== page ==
Fungus Foraging

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Saturday saw 20 or so people descend upon us for a Mushroom Foraging day.  Organised by Liz Knight of Forage Fine Foods and executed by Mark Williams of Galloway Wild Foods, we had an amazing afternoon searching among the trees and along the river bank.

Mark’s knowledge on fungi and how to use them was extensive and amusing as well as being excellent on the palate!

The throng assembles

The throng assembles

After introductions all round, Mark got proceedings underway with a quick dash of elderflower champagne and Sweet Cicely liqueur!

He explained the different ways in which fungi operate and how they work in concert with different types of vegetation and particularly with trees. Different trees have different fungi. Some, such as the highly sought after ceps are impossible to cultivate and will only grow in the wild in the exactly perfect conditions they need.

Setting off into the forest, Mark suddenly stopped and pointed out a couple of mushrooms underneath the Cedric tree sculpture.  These were Cavaliers, edible, but not a great flavour.  The difference in appearance between the newly emerged ones and a couple that had almost ‘gone over’ was remarkable and went to demonstrate how difficult mushroom ID can be.

Cavaliers and Cedric

Cavaliers and Cedric

When doing an ID there are several factors to take into account




type of gills


There are so many types that all these need to be taken into account.

Moving on we came to a big clump of what most of us recognised as Puffballs.  Seizing a couple of older ones Mark flicked the caps and released clouds of spores.  These were no good for eating, but the fresher growths, with marshmallow like interiors are apparently really good in risottos!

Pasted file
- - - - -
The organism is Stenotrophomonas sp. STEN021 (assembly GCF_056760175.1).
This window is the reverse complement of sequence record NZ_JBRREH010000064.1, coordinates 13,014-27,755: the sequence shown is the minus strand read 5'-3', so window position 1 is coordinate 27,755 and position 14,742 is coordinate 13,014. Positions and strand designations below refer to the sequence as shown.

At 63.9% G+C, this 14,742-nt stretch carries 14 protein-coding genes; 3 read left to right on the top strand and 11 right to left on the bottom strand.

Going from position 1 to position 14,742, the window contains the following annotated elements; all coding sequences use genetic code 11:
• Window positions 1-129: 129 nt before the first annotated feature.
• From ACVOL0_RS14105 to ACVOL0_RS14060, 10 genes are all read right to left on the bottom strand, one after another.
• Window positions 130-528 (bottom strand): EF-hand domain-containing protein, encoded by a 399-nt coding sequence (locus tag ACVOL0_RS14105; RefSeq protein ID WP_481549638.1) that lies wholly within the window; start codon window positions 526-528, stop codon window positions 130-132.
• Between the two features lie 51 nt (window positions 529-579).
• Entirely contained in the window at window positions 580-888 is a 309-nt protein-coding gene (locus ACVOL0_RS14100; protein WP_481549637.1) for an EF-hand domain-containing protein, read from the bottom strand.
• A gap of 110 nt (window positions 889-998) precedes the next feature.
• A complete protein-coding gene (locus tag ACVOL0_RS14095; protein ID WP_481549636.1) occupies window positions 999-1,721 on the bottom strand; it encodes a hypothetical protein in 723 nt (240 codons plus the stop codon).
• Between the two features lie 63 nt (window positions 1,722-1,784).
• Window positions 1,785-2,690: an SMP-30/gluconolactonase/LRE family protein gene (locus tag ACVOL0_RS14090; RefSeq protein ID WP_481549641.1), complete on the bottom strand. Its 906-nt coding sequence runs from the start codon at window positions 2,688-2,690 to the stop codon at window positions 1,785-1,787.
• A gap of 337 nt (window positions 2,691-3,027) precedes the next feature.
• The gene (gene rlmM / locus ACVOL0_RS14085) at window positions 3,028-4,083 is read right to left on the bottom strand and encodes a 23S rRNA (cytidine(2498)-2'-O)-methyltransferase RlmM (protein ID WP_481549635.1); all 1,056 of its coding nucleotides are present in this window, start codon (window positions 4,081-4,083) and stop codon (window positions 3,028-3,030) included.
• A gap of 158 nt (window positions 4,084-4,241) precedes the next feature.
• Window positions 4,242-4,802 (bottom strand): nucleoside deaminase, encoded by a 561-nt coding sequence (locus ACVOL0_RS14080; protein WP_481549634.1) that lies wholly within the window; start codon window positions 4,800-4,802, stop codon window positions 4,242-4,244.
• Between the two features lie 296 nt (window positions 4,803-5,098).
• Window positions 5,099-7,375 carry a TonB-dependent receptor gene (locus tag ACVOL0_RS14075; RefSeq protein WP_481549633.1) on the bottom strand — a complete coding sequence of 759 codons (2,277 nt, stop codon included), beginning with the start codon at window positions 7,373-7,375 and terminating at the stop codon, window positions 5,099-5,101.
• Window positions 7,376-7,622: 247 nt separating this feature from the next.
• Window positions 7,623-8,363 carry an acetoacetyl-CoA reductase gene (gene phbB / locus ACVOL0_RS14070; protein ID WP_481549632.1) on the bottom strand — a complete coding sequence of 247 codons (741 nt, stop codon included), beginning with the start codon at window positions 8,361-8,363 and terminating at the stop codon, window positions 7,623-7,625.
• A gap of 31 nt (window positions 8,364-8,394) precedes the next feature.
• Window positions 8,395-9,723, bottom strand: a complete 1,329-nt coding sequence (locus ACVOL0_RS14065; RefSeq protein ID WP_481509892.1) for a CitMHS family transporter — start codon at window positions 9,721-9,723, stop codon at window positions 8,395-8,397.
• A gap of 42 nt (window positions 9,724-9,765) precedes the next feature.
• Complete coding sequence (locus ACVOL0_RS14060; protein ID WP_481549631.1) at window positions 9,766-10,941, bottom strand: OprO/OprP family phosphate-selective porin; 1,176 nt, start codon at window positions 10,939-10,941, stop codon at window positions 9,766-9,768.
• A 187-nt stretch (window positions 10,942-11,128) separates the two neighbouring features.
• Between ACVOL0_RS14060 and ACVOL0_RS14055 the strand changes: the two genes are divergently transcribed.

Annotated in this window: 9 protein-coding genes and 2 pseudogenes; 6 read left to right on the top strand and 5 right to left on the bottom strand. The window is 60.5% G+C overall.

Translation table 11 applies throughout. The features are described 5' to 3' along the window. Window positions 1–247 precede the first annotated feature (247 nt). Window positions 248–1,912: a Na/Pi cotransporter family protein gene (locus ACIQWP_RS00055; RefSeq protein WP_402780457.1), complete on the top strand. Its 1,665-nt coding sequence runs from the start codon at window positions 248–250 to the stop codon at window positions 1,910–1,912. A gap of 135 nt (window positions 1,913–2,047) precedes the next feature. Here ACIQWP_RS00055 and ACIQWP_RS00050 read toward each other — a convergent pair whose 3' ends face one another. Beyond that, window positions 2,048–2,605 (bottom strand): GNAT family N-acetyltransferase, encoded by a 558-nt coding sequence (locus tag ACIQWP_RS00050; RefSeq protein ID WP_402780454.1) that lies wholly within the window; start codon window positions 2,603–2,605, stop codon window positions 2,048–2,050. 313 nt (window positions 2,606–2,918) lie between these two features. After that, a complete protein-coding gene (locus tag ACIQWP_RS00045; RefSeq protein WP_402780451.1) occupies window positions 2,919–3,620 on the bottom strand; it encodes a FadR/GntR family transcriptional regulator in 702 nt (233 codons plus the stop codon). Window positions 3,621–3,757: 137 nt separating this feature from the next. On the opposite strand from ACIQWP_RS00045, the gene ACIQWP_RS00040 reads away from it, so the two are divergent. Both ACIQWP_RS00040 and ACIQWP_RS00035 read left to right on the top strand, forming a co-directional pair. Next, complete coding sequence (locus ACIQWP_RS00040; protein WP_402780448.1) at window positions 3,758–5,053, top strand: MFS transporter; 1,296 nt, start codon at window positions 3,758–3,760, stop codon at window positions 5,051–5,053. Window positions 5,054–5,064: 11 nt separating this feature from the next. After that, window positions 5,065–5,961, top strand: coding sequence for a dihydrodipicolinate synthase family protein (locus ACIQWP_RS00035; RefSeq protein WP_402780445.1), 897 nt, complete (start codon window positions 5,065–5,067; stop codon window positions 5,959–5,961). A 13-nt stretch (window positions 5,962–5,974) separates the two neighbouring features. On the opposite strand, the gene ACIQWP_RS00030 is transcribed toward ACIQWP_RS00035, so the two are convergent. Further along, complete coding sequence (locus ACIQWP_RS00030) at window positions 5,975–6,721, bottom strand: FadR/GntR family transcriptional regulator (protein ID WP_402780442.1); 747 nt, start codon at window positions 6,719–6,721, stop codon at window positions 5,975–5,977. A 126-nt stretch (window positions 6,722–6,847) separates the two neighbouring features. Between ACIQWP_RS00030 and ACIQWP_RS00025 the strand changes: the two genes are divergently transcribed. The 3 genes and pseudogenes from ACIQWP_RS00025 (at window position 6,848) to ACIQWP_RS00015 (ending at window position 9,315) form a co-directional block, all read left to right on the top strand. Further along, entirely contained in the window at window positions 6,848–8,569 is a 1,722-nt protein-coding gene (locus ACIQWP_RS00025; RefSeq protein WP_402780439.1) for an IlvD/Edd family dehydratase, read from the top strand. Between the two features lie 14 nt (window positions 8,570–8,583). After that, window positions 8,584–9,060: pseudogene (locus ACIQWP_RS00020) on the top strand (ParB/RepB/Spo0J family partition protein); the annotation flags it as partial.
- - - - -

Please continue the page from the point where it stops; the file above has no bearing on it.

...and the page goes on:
Mark with Puffballs

Mark with Puffballs (and foraging cat, Smudge)

As we moved on Liz pointed out various plants like ground elder and Herb Robert which have important roles to play in herbal medicine as well as being good to eat.

Mark had picked up some shaggy inkcaps on the road up to Nant y Bedd and explained how and when to eat them.  Apparently there’s a variety called the Common Inkcap which isn’t actually that common, but shouldn’t be consumed before or after alcohol as it causes a very nauseous response and has been used to ‘treat’ alcoholics!!

Deeper in the woods we found some Orange Grisette under the birch trees, which are good to eat and are often found with birch.  The physical form of the Grisette is very similar to that of the poisonous Fly Agaric, although the latter’s bright red is a bit of a giveaway.  Mark had brought some of these with him and used this as an opportunity to explain the life cycle appearance of many fungi.